When we think of “terrorists”, at least in the modern sense, we might picture suicide bombers, vehicle attacks, and anonymous anthrax senders using the USPS as their delivery system.
And, besides 9/11, we don’t often think of “terrorism” on a scale of killing thousands. Often, these days, the casualties number in the dozens, or perhaps the hundreds in isolated and rare attacks.
But, over the weekend, the City of Tampa was nearly hit with the sort of terrorism that you’d expect from a comic book villain in a superhero movie.
Police say an attempt to contaminate a Florida city’s water supply with sodium hydroxide has failed despite a hacker gaining remote access to the local water treatment plant’s computer system.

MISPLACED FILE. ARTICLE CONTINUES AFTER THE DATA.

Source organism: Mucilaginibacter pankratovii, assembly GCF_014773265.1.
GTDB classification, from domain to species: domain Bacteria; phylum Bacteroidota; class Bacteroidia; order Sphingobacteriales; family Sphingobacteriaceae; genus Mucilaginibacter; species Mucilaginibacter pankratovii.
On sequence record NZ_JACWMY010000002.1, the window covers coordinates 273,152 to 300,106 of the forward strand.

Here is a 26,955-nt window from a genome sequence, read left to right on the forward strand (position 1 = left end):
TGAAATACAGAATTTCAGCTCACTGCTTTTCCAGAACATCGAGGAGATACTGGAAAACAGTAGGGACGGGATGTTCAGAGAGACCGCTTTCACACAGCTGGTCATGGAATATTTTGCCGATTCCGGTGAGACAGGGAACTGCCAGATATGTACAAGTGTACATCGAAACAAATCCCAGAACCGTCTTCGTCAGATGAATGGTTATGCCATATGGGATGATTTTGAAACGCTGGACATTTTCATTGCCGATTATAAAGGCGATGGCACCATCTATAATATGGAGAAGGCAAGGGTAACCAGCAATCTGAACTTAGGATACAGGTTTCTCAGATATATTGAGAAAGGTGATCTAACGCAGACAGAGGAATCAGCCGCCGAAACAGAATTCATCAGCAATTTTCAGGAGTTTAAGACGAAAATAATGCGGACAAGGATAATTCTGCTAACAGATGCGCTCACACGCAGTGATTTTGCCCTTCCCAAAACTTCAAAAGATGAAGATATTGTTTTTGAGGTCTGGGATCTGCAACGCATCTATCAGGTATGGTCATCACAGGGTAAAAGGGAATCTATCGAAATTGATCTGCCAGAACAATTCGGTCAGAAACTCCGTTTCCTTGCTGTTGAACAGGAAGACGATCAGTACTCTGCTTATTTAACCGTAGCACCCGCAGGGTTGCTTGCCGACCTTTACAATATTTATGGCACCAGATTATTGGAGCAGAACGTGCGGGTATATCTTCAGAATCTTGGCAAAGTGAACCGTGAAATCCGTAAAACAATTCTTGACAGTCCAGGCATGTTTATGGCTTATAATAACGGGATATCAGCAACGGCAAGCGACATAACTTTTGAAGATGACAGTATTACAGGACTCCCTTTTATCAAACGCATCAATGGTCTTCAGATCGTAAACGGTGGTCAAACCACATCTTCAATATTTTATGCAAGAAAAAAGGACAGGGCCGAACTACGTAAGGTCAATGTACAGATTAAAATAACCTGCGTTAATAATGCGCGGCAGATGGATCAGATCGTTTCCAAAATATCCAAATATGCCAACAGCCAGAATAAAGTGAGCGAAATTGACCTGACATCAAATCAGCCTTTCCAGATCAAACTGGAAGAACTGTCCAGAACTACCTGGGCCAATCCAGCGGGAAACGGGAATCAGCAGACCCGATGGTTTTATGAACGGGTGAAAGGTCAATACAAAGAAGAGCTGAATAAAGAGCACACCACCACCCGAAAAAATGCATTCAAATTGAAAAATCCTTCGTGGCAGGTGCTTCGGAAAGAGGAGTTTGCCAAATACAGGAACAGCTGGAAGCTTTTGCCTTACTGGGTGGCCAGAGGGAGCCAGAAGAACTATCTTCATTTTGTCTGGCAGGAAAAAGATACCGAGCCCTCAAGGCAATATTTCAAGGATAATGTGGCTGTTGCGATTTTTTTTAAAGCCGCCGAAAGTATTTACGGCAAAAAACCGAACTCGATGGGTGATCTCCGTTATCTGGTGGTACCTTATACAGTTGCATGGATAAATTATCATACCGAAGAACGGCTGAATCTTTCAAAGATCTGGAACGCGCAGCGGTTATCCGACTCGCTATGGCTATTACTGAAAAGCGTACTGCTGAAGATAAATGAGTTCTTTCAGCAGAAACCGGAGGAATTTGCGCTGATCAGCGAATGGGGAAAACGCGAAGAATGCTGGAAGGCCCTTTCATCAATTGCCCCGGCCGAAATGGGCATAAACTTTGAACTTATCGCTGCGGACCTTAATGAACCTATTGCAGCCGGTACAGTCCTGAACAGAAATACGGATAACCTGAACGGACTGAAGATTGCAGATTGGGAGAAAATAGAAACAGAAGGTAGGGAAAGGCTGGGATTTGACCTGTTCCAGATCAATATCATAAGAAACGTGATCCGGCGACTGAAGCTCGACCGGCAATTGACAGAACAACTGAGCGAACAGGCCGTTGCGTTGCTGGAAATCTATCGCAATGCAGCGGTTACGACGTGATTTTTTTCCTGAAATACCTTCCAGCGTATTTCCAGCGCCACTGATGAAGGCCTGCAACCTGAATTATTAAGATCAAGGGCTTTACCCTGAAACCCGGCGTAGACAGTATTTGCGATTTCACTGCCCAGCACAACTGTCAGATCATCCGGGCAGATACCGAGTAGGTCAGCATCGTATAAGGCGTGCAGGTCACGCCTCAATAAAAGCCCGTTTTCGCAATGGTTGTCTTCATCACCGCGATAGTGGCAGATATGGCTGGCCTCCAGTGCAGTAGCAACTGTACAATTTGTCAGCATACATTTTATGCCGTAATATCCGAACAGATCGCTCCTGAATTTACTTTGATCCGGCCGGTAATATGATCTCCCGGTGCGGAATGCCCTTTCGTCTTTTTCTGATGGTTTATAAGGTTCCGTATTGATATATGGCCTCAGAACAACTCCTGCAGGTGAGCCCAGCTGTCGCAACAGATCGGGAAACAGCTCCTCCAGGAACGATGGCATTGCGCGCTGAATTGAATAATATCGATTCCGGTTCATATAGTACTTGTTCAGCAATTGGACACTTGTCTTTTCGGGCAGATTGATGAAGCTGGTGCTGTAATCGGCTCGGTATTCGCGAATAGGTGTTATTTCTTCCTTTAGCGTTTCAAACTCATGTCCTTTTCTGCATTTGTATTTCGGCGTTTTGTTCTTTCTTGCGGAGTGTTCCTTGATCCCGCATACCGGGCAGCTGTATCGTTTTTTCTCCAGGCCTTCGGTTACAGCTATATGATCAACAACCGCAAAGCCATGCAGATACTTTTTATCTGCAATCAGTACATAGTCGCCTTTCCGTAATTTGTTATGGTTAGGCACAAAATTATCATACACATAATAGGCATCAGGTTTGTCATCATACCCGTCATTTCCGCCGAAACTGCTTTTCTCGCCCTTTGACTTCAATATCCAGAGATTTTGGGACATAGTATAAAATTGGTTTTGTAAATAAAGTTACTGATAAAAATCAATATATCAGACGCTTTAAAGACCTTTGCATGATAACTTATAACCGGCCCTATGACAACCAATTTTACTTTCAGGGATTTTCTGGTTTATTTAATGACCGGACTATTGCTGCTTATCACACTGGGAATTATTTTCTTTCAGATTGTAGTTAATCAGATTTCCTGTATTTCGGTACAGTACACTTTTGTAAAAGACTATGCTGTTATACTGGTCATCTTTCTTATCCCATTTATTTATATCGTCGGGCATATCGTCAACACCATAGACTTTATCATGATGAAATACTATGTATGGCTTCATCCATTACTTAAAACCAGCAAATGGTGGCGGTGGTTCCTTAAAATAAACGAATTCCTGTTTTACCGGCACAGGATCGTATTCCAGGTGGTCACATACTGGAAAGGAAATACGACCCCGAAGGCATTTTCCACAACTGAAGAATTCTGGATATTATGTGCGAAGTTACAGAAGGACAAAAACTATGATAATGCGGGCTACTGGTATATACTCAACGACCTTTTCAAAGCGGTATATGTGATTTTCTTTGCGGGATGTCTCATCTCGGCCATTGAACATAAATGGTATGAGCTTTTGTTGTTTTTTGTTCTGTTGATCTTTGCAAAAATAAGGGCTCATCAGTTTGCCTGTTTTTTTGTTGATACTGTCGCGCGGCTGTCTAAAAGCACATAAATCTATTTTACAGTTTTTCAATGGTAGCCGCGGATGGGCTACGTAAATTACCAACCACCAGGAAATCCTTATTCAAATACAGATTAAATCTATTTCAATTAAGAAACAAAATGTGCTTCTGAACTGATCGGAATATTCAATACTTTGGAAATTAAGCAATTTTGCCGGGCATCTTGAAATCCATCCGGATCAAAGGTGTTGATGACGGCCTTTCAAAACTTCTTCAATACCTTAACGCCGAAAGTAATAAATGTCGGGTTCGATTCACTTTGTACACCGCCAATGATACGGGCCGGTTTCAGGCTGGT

Pinellas County Sheriff Bob Gualtieri said during a news conference on Monday that a plant worker at the city of Oldsmar’s water treatment facility first noticed unusual activity with its computer system at 8 a.m. on Friday, when a hacker briefly access the system.
At about 1:30 p.m., a hacker accessed the system again, taking control of the mouse and directING it to the software that controls water treatment. The hacker then briefly increased the amount of sodium hydroxide from 100 parts per million to 11,100 parts per million.
Sodium hydroxide, also known as lye, is the main ingredient in liquid drain cleaners. It also is used to control water acidity and remove metals from drinking water at treatment plants.
After the hacker exited the system, a worker at the plant was able to intervene and reverse the change.
Luckily, a very observant local operator who was monitoring the system noticed the change and was able to correct the mix before anyone was made sick.
At this time, there is no suspect in this mysterious case, and authorities can not even pinpoint the origin of the hack.
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